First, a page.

Cardiac Screening and GAA Injury Database
Cardiac Screening and GAA Injury Database
The GAA's Medical Scientific and Welfare Committee today announced an update to its position paper on Cardiac screening following the completion of a two year research programme in which nearly 300 GAA players were examined in an attempt to assess the effectiveness of various screening methods.
Following consideration of the results of the programme and the most up to date international best practice guidelines, the GAA have advised that the most effective way to identify risk is for players over the age of 14 to undergo cardiac screening on one occasion. It is also advised that this process be repeated before the age of 25. Players should consult their team or family doctor if they wish to get screened and screening should consist of completion of the GAA's Cardiac Screening Questionnaire, a Physical Examination and an ECG.
The Chairman of the GAA's Medical, Scientific and Welfare Committee, Dr Danny Mulvihill said: "The instance of Sudden Cardiac Death in the general populace under 35 is a rare occurrence and remains very difficult to predict. The study we undertook would indicate that cardiac screening along the lines we have suggested is the best predictor of potential risk." He added that while no screening programme is 100% effective, it has been shown to help in identifying risk in the general populace. Dr Mulvihill also welcomed the recent report of the National Taskforce on Sudden Cardiac Death which had found that less than 1 in 10 of all instances of the condition occurred while under exertion such as playing football or hurling.
The GAA's defibrillator programme - initiated in 2005 - has seen defibrillators made available in all county grounds as well as over 1000 defibrillators being purchased by clubs as part of a subsidized scheme set up by the Association and administered by its Player Welfare Office. Clubs who wish to purchase defibrillators can do so by contacting Stephen Browne (firstname.lastname@example.org or 01 8658685)
The Medical Committee today also announced details of a new initiative being rolled out in association with the G.P.A. which will assist doctors in interpreting ECG's. Dr Muvihill explained: "Interpretation of ECG's in athletes can present difficulties and where difficulties arise, the GAA in conjunction with the Gaelic Players Association (GPA) have implemented a programme whereby any doctors carrying out a cardiac screening programme for a GAA player will be able to send that ECG to the cardiac department in the Mater under Dr. Joseph Galvin to have a sports cardiology opinion on the ECG." He said that the availability of such a facility should prove extremely beneficial in assisting diagnosis.
The project will be funded as part of the player welfare initiatives being rolled out by the G.P.A in association with the G.A.A and follow similar initiatives undertaken in this area by the GAA including and training initiatives for club members, officers and match officials.
GAA Injury Database
The Medical, Scientific and Welfare Committee also presented some findings from the GAA's Injury database today. The database, under the direction of Mr John C Murphy of the MSW Committee and Dr Catherine Blake and Ms Edwenia O Malley of the UCD School of Public Health, Physiotherapy and Population Science, has tracked injury data from 17 inter county Gaelic Football and 16 Inter county hurling teams since it was established in 2007.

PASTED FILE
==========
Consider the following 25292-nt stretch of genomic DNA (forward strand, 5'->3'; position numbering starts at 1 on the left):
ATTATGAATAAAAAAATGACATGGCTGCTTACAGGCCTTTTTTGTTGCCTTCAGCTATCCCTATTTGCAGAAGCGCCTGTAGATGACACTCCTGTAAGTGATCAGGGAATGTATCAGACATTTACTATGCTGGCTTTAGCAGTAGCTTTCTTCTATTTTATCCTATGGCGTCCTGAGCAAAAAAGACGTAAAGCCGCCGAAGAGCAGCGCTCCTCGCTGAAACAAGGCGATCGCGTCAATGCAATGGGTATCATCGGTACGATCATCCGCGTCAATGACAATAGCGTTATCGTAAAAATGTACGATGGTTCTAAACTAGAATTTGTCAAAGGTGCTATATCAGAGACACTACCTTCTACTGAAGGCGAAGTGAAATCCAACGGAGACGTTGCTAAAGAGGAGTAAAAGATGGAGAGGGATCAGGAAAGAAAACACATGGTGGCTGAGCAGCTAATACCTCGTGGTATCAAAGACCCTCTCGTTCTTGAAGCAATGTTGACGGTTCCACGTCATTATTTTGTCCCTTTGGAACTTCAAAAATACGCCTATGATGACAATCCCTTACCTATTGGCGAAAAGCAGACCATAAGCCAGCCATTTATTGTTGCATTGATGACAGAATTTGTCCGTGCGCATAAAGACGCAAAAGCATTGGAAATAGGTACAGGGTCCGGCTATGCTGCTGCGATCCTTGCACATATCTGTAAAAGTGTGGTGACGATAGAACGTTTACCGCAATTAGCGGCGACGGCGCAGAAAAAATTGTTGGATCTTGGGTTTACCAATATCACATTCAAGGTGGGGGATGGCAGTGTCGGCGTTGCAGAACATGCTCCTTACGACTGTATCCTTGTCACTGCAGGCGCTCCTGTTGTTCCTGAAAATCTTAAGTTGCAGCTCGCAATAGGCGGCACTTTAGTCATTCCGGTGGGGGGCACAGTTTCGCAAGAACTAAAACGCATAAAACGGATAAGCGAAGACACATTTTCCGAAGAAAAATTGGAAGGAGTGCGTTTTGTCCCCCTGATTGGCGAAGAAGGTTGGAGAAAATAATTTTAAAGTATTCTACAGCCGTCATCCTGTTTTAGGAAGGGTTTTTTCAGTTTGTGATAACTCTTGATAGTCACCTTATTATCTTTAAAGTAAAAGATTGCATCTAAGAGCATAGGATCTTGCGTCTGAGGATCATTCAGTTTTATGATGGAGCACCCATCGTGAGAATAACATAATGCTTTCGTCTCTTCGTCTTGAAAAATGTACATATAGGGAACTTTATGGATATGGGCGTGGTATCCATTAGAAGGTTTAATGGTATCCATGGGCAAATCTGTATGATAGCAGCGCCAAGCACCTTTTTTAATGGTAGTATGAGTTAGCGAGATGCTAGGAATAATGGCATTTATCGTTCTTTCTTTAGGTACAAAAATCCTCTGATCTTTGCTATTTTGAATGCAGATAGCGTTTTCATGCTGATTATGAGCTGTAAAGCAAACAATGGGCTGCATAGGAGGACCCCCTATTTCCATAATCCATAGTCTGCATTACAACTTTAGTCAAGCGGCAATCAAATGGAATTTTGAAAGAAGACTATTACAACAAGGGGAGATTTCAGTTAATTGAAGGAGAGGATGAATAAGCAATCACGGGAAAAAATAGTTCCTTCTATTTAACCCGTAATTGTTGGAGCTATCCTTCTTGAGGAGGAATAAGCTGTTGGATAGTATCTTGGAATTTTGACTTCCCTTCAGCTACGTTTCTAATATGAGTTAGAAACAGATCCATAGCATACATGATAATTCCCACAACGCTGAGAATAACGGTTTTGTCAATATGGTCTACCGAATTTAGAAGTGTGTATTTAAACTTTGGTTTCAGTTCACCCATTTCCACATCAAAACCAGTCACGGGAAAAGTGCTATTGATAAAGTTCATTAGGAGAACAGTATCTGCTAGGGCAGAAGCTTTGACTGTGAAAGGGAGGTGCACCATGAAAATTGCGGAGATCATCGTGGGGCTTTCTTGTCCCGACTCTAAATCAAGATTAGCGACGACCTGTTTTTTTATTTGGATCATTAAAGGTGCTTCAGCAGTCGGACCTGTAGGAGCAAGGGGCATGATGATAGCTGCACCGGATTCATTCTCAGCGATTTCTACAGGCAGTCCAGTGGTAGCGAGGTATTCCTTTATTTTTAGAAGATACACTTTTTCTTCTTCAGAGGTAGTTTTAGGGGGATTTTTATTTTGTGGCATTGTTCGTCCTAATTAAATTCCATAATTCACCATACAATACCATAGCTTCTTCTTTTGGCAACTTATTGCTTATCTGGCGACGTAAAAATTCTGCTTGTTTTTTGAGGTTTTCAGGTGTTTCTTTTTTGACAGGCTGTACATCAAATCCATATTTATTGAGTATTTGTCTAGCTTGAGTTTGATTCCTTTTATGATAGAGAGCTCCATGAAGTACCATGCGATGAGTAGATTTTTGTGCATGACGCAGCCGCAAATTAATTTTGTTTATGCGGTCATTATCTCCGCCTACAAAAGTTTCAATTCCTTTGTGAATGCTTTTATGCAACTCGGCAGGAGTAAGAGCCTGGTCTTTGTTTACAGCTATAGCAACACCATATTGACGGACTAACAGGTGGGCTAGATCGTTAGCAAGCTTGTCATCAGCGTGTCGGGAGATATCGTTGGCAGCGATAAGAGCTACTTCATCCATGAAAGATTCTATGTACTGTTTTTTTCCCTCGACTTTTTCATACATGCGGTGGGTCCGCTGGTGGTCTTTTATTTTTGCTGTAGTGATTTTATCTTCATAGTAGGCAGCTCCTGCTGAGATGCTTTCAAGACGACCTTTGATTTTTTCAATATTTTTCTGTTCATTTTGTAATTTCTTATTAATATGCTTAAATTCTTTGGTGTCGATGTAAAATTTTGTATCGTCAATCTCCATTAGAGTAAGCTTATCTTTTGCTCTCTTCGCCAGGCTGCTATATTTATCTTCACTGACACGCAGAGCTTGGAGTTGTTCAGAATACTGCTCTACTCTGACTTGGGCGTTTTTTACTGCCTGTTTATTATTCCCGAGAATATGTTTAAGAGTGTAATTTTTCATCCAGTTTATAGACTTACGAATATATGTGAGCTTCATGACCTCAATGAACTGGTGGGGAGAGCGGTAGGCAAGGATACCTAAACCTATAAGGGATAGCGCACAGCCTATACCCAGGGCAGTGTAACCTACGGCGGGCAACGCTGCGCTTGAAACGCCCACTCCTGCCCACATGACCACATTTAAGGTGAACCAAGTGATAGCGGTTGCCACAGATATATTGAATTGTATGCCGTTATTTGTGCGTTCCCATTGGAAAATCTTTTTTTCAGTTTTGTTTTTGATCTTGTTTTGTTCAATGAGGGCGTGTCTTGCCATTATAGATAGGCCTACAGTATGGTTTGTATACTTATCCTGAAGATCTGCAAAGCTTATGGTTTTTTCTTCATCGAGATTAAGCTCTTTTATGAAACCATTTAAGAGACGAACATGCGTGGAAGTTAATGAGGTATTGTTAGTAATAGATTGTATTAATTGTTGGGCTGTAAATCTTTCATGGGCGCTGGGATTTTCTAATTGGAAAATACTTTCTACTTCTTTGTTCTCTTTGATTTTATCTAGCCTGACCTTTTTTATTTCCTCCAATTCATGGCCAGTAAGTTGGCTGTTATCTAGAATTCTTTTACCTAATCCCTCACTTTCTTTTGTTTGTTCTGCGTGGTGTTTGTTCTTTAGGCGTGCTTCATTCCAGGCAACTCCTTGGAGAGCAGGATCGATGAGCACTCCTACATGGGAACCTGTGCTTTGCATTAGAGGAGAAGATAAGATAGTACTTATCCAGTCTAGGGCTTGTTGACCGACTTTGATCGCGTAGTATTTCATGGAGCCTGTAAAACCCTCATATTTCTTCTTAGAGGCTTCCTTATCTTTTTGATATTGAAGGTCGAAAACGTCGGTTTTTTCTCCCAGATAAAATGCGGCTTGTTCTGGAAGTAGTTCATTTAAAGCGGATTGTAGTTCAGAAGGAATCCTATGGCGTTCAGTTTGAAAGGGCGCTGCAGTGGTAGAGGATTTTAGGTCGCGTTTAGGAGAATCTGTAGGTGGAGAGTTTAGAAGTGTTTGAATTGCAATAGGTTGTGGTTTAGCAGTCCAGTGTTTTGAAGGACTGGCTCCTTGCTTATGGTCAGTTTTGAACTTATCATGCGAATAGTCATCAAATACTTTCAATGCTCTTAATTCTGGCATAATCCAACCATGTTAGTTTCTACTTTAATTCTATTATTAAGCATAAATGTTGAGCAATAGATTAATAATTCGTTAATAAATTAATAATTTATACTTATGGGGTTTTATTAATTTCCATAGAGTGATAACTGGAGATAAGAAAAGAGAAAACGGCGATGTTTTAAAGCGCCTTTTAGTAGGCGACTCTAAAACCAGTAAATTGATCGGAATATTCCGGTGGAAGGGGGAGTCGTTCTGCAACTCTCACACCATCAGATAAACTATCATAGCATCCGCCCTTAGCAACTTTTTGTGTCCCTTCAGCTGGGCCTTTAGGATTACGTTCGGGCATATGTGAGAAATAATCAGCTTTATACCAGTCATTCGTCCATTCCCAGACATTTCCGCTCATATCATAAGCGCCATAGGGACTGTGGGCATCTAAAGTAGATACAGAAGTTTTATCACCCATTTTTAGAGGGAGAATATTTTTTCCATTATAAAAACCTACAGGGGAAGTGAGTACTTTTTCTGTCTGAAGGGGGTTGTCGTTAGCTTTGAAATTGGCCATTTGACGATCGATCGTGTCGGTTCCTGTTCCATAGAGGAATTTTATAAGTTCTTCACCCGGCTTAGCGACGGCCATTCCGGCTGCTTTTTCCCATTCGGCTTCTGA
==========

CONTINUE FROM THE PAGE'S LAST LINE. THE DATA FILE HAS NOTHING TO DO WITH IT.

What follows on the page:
The database shows that the most common injuries sustained in Gaelic games are;
Mr Murphy said he was satisfied that the database showed the instance of injury in Gaelic games to be largely in line with that experienced in field sports of a similar nature such as Australian Rules football. He said that among the results that would be of particular interest to the GAA and the medical community were :
On the issue of concussion, Mr Murphy said that while the instance in Gaelic games was largely consistent with that experienced in Australian Rules football, it was important that players, managers and coaches become more aware of what concussion is, its symptoms and signs, the possible side effects and the guidelines with respect to returning to play. He said the GAA's Medical, Scientific and Welfare Committee would be actively working with in the coming months to generate greater awareness around concussion in sport. The GAA's own position paper on Concussion and various other injuries can be viewed at http://www.gaa.ie/medical-and-player-welfare/injuries/types-of-injury/ .
Mr Murphy said it was obvious from the statistics on recurrent injuries that allowing significant time for recovery and proper rehabilitation could have major beneficial effects for players in the long term, particularly in relation to hamstring and groin injuries. He said the AFL had managed to halve their instance of recurrence from between 1997 and 2009, and he added that through better education and greater awareness among players, coaches and managers, there was no reason why the current GAA injury recurrence rates within the same season of 18.2% (football) and 12.8% (hurling) could not be significantly reduced.
Other information gleaned from the database and presented today included:
The members of the GAA's Medical, Scientific and Welfare Committee are Dr Danny Mulvihill (Chairman), Professor Niall Moyna, Dr Pat Duggan, Dr Pat O'Neill, Dr Philip Carolan, Dr Rod McLoughlin, Ronan Carolan, James Sherry, John Murphy, Dr Matt Conran, Feargal Mc Gill, Mr Cliff Beirne, John Conran, Paul Kelly and Stephen Browne (Secretary, Croke Park). Former member and Kilkenny team doctor, Dr Tadhg Crowley also played a key role in the development of GAA policy on cardiac screening.